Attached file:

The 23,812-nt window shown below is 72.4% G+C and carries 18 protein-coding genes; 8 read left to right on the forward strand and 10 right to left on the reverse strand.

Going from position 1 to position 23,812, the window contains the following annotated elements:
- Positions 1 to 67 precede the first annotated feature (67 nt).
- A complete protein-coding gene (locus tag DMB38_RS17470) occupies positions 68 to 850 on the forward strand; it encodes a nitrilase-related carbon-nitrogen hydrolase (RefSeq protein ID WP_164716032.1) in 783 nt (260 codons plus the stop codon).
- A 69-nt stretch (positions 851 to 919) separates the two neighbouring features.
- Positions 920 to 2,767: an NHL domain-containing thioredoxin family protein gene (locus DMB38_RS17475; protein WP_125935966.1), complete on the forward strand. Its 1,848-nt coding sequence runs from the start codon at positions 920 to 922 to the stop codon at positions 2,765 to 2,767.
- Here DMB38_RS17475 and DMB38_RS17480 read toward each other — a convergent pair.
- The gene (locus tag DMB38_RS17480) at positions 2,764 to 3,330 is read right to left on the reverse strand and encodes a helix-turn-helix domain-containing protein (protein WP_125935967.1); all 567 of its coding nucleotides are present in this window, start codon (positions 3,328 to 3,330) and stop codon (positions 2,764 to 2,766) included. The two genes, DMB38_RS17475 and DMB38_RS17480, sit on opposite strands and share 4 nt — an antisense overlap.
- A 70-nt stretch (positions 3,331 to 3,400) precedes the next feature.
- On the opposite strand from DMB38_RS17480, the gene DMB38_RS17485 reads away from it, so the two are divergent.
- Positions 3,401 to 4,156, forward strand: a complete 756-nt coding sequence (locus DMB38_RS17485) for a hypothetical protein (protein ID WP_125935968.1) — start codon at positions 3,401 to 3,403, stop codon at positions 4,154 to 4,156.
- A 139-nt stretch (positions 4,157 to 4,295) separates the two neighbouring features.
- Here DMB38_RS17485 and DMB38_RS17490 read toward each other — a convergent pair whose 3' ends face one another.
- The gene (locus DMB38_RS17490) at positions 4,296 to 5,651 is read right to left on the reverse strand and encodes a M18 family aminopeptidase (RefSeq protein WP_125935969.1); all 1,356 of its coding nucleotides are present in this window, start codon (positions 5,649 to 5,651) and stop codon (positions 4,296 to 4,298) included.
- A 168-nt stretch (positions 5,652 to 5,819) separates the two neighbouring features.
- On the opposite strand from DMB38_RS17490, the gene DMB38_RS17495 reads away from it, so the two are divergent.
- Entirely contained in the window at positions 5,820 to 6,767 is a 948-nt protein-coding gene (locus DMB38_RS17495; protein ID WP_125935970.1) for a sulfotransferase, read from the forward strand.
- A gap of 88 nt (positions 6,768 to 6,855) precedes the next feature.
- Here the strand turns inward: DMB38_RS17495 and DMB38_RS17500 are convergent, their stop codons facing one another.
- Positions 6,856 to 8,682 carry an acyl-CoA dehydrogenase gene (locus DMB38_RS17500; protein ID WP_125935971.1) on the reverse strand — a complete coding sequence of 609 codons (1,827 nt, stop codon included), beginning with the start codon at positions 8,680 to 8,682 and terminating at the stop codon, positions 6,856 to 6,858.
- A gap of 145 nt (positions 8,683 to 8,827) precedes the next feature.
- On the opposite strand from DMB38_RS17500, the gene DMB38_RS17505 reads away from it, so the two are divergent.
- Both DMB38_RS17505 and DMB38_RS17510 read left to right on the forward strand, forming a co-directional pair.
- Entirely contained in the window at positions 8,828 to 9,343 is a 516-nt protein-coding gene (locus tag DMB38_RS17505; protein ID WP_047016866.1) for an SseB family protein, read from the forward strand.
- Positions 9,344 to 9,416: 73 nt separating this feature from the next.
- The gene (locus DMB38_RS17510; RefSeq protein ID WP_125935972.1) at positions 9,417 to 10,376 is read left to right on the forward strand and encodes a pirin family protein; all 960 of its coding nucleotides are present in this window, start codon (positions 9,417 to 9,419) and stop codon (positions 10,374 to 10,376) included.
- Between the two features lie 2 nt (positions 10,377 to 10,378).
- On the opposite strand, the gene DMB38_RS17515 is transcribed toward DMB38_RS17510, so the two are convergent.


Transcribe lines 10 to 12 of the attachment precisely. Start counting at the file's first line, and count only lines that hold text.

- On the opposite strand from DMB38_RS17480, the gene DMB38_RS17485 reads away from it, so the two are divergent.
- Positions 3,401 to 4,156, forward strand: a complete 756-nt coding sequence (locus DMB38_RS17485) for a hypothetical protein (protein ID WP_125935968.1) — start codon at positions 3,401 to 3,403, stop codon at positions 4,154 to 4,156.
- A 139-nt stretch (positions 4,157 to 4,295) separates the two neighbouring features.